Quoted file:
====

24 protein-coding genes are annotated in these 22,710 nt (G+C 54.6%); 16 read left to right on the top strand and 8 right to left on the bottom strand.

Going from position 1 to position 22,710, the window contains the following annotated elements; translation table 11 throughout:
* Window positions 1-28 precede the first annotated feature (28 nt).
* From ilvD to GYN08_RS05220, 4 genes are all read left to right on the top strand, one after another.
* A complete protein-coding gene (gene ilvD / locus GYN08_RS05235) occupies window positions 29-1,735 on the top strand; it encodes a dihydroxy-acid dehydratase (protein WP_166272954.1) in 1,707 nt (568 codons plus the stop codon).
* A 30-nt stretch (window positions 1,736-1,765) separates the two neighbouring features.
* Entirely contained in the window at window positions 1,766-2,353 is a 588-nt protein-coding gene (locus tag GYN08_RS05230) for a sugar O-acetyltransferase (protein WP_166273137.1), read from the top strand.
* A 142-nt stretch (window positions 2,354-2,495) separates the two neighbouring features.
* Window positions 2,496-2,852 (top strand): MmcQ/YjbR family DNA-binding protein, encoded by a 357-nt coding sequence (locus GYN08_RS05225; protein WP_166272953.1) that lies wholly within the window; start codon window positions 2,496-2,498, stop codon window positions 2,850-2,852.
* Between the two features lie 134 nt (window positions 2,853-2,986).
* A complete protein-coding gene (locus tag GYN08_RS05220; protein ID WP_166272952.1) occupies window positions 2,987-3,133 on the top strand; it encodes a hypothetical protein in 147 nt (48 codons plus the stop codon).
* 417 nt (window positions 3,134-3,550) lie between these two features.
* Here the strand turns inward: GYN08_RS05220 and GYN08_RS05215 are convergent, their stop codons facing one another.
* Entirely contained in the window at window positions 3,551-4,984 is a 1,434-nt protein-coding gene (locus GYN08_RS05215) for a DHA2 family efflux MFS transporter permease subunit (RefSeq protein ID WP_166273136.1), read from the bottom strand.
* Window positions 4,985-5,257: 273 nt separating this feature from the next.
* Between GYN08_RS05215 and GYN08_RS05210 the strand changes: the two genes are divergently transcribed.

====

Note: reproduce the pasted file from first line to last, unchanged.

24 protein-coding genes are annotated in these 22,710 nt (G+C 54.6%); 16 read left to right on the top strand and 8 right to left on the bottom strand.

Going from position 1 to position 22,710, the window contains the following annotated elements; translation table 11 throughout:
* Window positions 1-28 precede the first annotated feature (28 nt).
* From ilvD to GYN08_RS05220, 4 genes are all read left to right on the top strand, one after another.
* A complete protein-coding gene (gene ilvD / locus GYN08_RS05235) occupies window positions 29-1,735 on the top strand; it encodes a dihydroxy-acid dehydratase (protein WP_166272954.1) in 1,707 nt (568 codons plus the stop codon).
* A 30-nt stretch (window positions 1,736-1,765) separates the two neighbouring features.
* Entirely contained in the window at window positions 1,766-2,353 is a 588-nt protein-coding gene (locus tag GYN08_RS05230) for a sugar O-acetyltransferase (protein WP_166273137.1), read from the top strand.
* A 142-nt stretch (window positions 2,354-2,495) separates the two neighbouring features.
* Window positions 2,496-2,852 (top strand): MmcQ/YjbR family DNA-binding protein, encoded by a 357-nt coding sequence (locus GYN08_RS05225; protein WP_166272953.1) that lies wholly within the window; start codon window positions 2,496-2,498, stop codon window positions 2,850-2,852.
* Between the two features lie 134 nt (window positions 2,853-2,986).
* A complete protein-coding gene (locus tag GYN08_RS05220; protein ID WP_166272952.1) occupies window positions 2,987-3,133 on the top strand; it encodes a hypothetical protein in 147 nt (48 codons plus the stop codon).
* 417 nt (window positions 3,134-3,550) lie between these two features.
* Here the strand turns inward: GYN08_RS05220 and GYN08_RS05215 are convergent, their stop codons facing one another.
* Entirely contained in the window at window positions 3,551-4,984 is a 1,434-nt protein-coding gene (locus GYN08_RS05215) for a DHA2 family efflux MFS transporter permease subunit (RefSeq protein ID WP_166273136.1), read from the bottom strand.
* Window positions 4,985-5,257: 273 nt separating this feature from the next.
* Between GYN08_RS05215 and GYN08_RS05210 the strand changes: the two genes are divergently transcribed.